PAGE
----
Emerging infectious diseases are a growing threat to public health and have major economic impacts. About 75% of emerging infectious diseases are zoonoses, and involve reservoirs in wild or domestic animal populations, which increases the challenge and complexity of their prevention and control.
Given this inter-connectivity between human, animal and environmental health, the fight against emerging zoonoses requires a cross-sectoral and transdisciplinary approach called "One health". "One health" is a conceptual approach that recognizes the intimate links between human, animal and ecosystem health and promotes integrated, collaborative, intersectoral and transdisciplinary actions. However, despite a broad consensus on the need to develop, strengthen and sustain a "One Health" approach, its implementation is complex, and many barriers to its adoption and implementation in public health programs still persist.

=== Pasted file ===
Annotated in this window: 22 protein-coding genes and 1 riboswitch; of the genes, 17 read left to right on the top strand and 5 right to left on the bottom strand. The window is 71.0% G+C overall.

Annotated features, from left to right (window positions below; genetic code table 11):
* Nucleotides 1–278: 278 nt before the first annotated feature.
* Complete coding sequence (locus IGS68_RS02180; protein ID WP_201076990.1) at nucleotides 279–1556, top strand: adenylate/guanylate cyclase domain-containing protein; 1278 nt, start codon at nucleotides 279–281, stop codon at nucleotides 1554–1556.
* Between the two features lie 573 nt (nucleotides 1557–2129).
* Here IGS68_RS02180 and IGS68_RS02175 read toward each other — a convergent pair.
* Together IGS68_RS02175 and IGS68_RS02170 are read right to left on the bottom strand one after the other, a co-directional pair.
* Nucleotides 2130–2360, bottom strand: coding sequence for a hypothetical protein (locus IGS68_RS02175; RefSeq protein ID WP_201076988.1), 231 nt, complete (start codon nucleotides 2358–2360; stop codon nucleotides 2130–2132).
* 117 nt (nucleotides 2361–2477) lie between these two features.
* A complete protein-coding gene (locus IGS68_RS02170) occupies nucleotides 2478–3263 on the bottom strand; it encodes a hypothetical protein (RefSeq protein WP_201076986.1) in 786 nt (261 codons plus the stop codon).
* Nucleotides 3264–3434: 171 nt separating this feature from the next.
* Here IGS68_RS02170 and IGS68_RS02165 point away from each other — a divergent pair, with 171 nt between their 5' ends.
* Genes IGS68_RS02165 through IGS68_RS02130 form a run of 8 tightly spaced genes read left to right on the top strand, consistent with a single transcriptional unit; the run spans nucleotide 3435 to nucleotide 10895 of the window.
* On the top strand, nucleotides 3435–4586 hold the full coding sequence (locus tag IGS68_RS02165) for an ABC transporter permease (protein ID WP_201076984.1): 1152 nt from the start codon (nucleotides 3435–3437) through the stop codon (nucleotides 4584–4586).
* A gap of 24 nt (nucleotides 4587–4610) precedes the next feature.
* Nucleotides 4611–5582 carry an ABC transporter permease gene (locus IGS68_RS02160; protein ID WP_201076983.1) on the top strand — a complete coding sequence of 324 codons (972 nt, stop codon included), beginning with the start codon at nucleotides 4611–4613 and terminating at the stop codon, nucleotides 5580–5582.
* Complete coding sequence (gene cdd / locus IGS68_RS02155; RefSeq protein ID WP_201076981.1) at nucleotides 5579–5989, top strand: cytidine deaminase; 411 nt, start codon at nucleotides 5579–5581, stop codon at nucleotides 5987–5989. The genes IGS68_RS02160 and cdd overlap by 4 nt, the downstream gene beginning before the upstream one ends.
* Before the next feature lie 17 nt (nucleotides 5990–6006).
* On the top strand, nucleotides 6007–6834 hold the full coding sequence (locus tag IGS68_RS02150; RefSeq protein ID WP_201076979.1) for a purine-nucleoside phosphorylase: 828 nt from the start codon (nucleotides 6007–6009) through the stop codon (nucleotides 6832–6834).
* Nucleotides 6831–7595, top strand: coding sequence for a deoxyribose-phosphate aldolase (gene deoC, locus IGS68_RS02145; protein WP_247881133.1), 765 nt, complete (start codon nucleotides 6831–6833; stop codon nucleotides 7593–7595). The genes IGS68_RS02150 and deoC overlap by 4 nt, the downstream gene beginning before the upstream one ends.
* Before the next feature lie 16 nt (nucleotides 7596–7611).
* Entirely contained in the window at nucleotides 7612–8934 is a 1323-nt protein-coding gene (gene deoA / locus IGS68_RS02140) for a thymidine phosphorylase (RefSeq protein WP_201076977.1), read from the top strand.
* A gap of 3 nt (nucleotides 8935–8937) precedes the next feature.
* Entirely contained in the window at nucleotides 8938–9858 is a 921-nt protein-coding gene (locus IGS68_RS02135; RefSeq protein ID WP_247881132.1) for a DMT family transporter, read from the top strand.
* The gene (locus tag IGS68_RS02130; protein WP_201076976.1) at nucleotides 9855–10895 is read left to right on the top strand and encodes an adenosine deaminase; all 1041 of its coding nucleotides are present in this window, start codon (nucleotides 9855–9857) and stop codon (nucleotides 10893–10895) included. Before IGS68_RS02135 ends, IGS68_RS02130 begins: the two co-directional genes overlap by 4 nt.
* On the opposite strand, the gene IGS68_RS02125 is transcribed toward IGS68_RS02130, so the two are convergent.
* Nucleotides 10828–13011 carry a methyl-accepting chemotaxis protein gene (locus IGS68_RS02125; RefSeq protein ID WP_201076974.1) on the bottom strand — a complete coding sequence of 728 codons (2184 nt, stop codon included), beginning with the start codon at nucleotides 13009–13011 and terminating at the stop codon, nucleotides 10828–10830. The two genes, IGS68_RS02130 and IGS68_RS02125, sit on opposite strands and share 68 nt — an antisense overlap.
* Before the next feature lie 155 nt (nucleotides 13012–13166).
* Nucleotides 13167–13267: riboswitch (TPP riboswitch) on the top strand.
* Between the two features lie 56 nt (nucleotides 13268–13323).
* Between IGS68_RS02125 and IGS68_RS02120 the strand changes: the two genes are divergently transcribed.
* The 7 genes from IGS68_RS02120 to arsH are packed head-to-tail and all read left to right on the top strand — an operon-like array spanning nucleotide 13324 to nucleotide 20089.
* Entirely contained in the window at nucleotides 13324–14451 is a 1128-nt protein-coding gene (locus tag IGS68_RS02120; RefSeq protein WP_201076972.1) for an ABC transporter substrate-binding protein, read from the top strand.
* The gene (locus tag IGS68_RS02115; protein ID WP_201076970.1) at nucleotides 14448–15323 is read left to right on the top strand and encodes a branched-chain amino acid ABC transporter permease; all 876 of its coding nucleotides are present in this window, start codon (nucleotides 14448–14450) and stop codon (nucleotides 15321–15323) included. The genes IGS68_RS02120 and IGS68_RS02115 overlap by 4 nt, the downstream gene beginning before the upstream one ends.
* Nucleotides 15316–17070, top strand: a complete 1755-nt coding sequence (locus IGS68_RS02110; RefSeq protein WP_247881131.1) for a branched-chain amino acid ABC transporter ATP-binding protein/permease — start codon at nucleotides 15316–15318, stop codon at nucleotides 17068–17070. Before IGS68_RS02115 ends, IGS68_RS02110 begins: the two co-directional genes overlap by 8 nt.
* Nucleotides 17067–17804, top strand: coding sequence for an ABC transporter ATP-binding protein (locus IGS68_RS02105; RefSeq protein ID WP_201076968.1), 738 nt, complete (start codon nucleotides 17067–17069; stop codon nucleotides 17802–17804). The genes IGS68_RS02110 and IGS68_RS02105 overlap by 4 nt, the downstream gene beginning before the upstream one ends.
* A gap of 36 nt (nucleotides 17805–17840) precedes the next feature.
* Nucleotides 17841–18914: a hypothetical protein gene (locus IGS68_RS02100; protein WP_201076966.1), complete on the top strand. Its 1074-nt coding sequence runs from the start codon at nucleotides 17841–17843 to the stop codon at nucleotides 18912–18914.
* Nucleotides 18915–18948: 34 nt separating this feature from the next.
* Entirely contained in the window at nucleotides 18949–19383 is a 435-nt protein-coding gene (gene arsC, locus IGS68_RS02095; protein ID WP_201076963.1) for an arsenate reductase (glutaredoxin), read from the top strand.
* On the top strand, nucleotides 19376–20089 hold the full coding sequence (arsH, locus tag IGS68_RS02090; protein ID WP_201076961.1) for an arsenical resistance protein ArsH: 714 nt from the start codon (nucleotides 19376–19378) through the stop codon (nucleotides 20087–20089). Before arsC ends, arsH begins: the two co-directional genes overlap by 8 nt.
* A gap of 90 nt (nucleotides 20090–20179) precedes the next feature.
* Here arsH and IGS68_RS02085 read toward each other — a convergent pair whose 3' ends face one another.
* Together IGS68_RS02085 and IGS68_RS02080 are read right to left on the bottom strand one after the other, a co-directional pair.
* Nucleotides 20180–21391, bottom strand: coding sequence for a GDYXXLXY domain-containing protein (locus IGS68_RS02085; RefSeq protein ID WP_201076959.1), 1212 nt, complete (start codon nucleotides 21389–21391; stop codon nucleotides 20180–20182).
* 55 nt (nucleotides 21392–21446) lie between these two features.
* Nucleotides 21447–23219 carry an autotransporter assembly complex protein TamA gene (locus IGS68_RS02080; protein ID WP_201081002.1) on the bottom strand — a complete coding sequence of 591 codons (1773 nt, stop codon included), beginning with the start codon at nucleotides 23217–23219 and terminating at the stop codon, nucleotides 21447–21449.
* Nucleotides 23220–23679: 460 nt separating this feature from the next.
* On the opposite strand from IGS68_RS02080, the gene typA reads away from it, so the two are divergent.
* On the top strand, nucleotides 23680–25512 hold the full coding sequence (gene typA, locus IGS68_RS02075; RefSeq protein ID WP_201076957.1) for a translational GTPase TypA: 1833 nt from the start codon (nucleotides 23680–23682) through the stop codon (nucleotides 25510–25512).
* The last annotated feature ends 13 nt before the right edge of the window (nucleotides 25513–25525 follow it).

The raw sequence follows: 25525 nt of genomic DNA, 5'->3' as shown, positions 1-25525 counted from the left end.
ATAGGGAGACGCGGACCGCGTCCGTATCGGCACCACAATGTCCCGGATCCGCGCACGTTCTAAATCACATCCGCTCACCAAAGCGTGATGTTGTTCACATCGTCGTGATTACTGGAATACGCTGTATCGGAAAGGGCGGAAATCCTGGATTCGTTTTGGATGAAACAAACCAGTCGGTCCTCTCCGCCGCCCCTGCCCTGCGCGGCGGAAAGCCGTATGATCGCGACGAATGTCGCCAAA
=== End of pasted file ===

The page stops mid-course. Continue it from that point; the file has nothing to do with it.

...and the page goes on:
My research program aims to develop knowledge and tools that will help to reduce the impact of zoonoses on population health through the adoption of a "One Health" approach. My program has two main objectives:
Improve knowledge of the social and environmental determinants of emerging infectious diseases;
Develop and evaluate current and potential "One Health" interventions and programs to address emerging infectious diseases.
Over the next four years, my work will focus on two issues of major public health importance that necessitate a One Health approach: the prevention of Lyme disease and the fight against antimicrobial resistance.